Spiritual White People: Do we really want to help heal humanity? Or are we full of sh*t?

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Photo by Stephen Sandian on Unsplash

Spiritual white people: do we really want to help heal humanity? If we do, it’s past time to take a long, hard look at the ways we use spiritual beliefs to harm rather than heal.

Spiritual bypassing continues to show up in white-dominated spiritual/personal growth communities and wreak insidious havoc. Sometimes it’s empresses who turn out to be naked, like Danielle LaPorte or Marianne Williamson. Sometimes it’s emperors, like Tony Robbins. At least weekly, a lesser known spiritual entrepreneur—who may not be a household name but still might have followers in the thousands—uses their social media platform to push platitudes that deny and minimize oppression and legitimate suffering. This encourages their followers to follow suit. I keep thinking I’ve said all I have to say on this subject, but unfortunately, fresh inspiration is always just around the corner.

I’m talking to and about white people living in relative privilege who hold spirituality (not necessarily religion) as part of our identities and value systems. When I say “spiritual white people living in relative privilege,” I’m speaking about us as a collective, not as every single individual. So let’s practice observing our knee-jerk tendency to start concocting #notall type rebuttals, and then let that go, ok? On second thought, I do mean every individual, because we’ve all been complicit in some aspects, to some degree.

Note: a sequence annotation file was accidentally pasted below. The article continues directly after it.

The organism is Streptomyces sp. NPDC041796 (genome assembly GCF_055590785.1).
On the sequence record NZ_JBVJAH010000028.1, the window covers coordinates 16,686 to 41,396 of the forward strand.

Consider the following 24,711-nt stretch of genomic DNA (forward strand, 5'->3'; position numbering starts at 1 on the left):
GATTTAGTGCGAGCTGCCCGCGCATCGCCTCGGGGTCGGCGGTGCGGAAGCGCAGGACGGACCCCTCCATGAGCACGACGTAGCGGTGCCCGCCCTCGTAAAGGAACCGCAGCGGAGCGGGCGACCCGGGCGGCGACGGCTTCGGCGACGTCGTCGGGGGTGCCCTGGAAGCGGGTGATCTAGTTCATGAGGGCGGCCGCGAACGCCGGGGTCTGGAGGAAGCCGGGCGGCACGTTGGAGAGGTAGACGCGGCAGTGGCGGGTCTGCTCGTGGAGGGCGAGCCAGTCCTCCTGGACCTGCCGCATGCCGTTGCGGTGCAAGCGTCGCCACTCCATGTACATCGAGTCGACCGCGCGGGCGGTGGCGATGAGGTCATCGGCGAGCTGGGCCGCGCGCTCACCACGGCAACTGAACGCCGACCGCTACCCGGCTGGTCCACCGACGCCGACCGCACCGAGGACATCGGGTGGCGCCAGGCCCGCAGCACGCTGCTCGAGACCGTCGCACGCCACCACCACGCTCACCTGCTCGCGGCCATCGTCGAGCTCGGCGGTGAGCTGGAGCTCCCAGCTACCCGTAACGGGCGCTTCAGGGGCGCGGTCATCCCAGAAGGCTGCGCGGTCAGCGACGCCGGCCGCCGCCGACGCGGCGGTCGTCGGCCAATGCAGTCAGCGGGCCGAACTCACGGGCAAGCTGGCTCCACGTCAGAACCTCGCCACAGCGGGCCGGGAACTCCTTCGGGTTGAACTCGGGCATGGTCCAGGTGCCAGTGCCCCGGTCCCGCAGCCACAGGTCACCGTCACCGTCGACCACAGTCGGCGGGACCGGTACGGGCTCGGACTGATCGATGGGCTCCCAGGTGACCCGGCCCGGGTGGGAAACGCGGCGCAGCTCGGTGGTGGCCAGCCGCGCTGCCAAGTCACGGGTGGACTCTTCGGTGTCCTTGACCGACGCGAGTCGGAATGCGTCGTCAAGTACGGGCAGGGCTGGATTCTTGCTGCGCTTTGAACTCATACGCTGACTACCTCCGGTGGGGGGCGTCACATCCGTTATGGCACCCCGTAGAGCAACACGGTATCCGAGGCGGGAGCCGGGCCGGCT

The following is a short list of beliefs and behaviors people in white-dominated spirituality/personal growth circles—including way too many “thought leaders” and spiritual business gurus—are very busy selling, buying and feeding each other. Continue reading

If You Think You Don’t Have a Racist Bone in Your Body, Think Again. (And, some resources and action steps you can take.)

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Original photo by Bayeté Ross Smith.

The other day, I was driving down to the beach with the kids to meet my sister and brother-in-law. Just as I was about to get onto the on-ramp, I remembered I needed gas first and did a quick, last minute U-turn. I’m not even sure whether or not it was legal.

If this had happened two weeks ago, I wouldn’t have given it a second thought. Or, maybe a vague, “Oh, I hope I don’t get a ticket” at the most.

But it happened two days ago, not two weeks ago, so I did a mental double take. I recognized it would never occur to me that a minor, stupid move like that could end up costing me my basic human rights or even my life if I got pulled over. Knowing nothing about such fears is white privilege. It’s just one of the countless ways it manifests, I’m learning. Continue reading